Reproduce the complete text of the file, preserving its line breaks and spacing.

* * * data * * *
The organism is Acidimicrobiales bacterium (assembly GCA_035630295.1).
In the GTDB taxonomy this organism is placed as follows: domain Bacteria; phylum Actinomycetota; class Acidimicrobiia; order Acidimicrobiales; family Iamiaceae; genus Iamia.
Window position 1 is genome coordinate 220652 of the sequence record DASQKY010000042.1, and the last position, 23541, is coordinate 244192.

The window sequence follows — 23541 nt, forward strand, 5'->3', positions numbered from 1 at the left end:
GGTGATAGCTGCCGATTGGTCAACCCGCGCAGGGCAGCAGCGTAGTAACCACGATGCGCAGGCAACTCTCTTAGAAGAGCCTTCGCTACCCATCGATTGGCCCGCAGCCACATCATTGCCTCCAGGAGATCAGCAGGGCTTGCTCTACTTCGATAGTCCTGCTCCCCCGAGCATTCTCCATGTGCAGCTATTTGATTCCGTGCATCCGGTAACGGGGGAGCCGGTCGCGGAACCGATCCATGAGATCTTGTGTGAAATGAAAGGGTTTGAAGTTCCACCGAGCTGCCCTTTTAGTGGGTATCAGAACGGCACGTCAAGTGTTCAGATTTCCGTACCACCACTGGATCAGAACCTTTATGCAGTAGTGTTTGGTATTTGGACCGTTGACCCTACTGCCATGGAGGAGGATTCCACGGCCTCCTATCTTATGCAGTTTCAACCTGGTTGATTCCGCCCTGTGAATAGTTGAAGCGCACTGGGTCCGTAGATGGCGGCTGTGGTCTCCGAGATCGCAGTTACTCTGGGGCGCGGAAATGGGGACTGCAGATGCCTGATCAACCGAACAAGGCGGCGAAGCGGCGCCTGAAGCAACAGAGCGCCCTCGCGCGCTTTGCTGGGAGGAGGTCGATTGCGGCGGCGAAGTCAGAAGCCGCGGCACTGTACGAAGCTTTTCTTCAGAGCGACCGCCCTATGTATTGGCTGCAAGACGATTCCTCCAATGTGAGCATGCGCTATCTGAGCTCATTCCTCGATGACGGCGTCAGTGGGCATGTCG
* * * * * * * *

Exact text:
The organism is Acidimicrobiales bacterium (assembly GCA_035630295.1).
In the GTDB taxonomy this organism is placed as follows: domain Bacteria; phylum Actinomycetota; class Acidimicrobiia; order Acidimicrobiales; family Iamiaceae; genus Iamia.
Window position 1 is genome coordinate 220652 of the sequence record DASQKY010000042.1, and the last position, 23541, is coordinate 244192.

The window sequence follows — 23541 nt, forward strand, 5'->3', positions numbered from 1 at the left end:
GGTGATAGCTGCCGATTGGTCAACCCGCGCAGGGCAGCAGCGTAGTAACCACGATGCGCAGGCAACTCTCTTAGAAGAGCCTTCGCTACCCATCGATTGGCCCGCAGCCACATCATTGCCTCCAGGAGATCAGCAGGGCTTGCTCTACTTCGATAGTCCTGCTCCCCCGAGCATTCTCCATGTGCAGCTATTTGATTCCGTGCATCCGGTAACGGGGGAGCCGGTCGCGGAACCGATCCATGAGATCTTGTGTGAAATGAAAGGGTTTGAAGTTCCACCGAGCTGCCCTTTTAGTGGGTATCAGAACGGCACGTCAAGTGTTCAGATTTCCGTACCACCACTGGATCAGAACCTTTATGCAGTAGTGTTTGGTATTTGGACCGTTGACCCTACTGCCATGGAGGAGGATTCCACGGCCTCCTATCTTATGCAGTTTCAACCTGGTTGATTCCGCCCTGTGAATAGTTGAAGCGCACTGGGTCCGTAGATGGCGGCTGTGGTCTCCGAGATCGCAGTTACTCTGGGGCGCGGAAATGGGGACTGCAGATGCCTGATCAACCGAACAAGGCGGCGAAGCGGCGCCTGAAGCAACAGAGCGCCCTCGCGCGCTTTGCTGGGAGGAGGTCGATTGCGGCGGCGAAGTCAGAAGCCGCGGCACTGTACGAAGCTTTTCTTCAGAGCGACCGCCCTATGTATTGGCTGCAAGACGATTCCTCCAATGTGAGCATGCGCTATCTGAGCTCATTCCTCGATGACGGCGTCAGTGGGCATGTCG